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News Release | U.S. PIRG | Consumer Protection

Consumer and Privacy Groups Warn Online Tracking at "Alarming Levels"

Warning that “tracking and targeting of consumers online have reached alarming levels,” a coalition of 11 consumer and privacy advocacy organizations today sent a letter to Congress outlining the protections any online privacy legislation must include.

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Blog Post | Consumer Protection

CFPB Issues Rule Regulating Big Credit Bureaus | Ed Mierzwinski

Today, as expected, the CFPB announced its first "larger participants" rule, giving itself the authority to supervise, or look inside the mysterious "black box" operations, of the biggest credit bureaus. This is a really big deal for consumers who've suffered through the mistakes made by these gatekeepers to financial and employment opportunity.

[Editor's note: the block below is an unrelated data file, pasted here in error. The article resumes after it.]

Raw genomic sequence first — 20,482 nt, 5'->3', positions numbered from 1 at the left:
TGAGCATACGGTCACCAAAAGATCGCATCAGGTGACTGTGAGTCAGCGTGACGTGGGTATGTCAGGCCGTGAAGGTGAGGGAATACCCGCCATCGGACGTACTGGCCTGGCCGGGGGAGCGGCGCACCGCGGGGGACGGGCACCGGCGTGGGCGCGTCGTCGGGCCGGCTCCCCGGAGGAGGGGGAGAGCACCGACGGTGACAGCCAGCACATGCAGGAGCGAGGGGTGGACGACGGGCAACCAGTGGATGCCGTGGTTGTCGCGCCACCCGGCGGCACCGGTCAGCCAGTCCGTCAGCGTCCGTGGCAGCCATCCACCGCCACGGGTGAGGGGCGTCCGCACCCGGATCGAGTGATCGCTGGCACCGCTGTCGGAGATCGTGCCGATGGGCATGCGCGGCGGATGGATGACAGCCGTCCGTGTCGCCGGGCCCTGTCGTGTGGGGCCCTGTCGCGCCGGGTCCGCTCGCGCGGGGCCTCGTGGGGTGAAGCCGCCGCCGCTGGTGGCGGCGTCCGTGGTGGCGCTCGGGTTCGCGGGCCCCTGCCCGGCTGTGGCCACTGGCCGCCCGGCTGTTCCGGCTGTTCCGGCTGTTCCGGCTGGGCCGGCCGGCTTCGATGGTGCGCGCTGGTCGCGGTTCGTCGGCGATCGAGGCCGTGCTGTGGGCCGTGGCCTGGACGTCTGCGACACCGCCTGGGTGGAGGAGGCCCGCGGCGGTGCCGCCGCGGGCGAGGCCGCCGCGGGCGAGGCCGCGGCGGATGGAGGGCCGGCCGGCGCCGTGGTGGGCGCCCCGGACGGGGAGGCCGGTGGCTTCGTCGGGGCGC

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Blog Post | Consumer Protection

Visa/Mastercard settlement may allow surcharges, but some stores say unfair practices not ended | Ed Mierzwinski

A reported $5 billion settlement over anti-competitive practices by Visa and Mastercard that raise prices for all consumers at the store and at the pump will allow merchants to surcharge credit card transactions in some circumstances. But the convenience stores oppose the settlement as too weak to protect them.

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Blog Post | Consumer Protection

CFPB May Announce It Has "Guns, Lots of Guns" To Regulate Credit Bureaus | Ed Mierzwinski